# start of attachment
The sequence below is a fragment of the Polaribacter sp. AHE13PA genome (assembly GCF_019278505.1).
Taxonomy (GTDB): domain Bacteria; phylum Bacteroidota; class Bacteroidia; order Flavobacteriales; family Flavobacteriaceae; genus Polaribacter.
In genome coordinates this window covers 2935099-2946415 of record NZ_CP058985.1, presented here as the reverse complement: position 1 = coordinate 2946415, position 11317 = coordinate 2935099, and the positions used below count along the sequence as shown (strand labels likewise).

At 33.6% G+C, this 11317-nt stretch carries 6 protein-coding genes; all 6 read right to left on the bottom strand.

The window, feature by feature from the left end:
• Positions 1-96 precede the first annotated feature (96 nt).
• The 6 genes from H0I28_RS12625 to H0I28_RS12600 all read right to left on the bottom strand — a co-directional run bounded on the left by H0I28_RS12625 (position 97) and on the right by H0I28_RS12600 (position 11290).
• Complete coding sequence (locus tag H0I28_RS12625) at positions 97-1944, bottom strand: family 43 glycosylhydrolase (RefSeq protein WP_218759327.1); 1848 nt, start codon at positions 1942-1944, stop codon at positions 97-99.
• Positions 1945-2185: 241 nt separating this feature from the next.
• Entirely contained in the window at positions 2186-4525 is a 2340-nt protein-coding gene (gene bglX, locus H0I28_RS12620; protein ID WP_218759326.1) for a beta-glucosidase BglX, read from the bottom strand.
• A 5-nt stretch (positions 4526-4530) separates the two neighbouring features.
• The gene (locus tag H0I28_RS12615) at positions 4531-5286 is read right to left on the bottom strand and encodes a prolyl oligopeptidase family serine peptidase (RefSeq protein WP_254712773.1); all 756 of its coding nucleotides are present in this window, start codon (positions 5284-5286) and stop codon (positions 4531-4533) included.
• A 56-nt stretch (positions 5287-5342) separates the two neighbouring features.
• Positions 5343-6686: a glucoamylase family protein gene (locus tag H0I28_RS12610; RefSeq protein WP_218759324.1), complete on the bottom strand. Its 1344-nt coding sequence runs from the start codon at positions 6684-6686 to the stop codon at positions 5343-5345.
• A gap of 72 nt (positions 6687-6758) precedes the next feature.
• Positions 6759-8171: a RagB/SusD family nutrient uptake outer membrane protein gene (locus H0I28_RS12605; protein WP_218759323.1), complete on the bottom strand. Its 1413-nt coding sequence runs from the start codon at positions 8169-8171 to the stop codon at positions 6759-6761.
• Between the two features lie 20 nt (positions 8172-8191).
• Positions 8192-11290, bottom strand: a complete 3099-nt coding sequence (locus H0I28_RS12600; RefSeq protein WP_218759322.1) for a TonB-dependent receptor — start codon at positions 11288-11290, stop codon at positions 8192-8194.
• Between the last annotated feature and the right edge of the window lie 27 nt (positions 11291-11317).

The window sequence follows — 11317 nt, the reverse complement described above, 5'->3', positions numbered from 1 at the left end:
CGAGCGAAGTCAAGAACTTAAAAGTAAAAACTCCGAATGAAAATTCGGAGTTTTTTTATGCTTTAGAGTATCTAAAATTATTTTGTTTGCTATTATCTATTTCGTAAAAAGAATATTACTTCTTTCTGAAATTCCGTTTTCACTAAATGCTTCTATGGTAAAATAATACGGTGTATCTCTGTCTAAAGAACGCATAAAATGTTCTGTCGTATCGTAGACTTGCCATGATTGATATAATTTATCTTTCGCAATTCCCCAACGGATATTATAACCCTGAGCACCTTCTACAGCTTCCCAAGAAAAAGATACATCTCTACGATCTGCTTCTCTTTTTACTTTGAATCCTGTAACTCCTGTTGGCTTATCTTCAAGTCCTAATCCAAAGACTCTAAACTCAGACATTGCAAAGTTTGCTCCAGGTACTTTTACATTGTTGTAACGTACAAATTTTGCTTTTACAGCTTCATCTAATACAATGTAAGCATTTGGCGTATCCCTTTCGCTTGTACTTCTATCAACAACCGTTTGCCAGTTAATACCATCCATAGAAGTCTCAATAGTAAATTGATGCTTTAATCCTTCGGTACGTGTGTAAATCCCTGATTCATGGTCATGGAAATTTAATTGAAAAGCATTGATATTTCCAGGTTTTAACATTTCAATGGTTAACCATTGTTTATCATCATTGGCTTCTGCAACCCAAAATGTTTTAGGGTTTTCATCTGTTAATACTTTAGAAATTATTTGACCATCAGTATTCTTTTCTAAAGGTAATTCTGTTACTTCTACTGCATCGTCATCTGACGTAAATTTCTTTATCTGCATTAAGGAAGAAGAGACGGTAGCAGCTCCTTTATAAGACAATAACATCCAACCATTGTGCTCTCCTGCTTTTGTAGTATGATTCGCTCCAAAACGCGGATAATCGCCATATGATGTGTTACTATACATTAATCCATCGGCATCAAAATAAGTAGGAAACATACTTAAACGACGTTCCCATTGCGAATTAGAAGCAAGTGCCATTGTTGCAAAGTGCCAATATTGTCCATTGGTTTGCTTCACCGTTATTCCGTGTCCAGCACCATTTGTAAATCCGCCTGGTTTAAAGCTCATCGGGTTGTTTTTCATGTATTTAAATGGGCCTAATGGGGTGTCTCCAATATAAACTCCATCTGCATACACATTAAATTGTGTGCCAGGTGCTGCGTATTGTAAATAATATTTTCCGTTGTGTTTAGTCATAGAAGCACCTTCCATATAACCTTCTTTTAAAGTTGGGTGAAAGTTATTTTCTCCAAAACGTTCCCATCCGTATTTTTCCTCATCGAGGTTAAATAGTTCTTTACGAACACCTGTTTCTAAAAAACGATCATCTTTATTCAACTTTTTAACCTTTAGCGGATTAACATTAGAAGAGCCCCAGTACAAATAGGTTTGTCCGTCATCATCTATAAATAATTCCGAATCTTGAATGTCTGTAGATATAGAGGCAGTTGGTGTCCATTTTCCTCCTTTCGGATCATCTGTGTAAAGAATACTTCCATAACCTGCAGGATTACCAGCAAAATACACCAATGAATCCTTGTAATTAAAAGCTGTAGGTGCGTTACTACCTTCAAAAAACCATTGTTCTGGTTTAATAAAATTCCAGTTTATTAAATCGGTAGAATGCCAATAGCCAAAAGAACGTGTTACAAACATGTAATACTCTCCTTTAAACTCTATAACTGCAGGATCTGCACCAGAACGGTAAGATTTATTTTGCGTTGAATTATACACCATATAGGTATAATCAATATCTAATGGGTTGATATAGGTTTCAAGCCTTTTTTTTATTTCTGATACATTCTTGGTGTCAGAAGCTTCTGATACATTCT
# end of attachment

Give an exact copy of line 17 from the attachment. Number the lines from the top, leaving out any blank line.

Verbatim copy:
• Between the two features lie 20 nt (positions 8172-8191).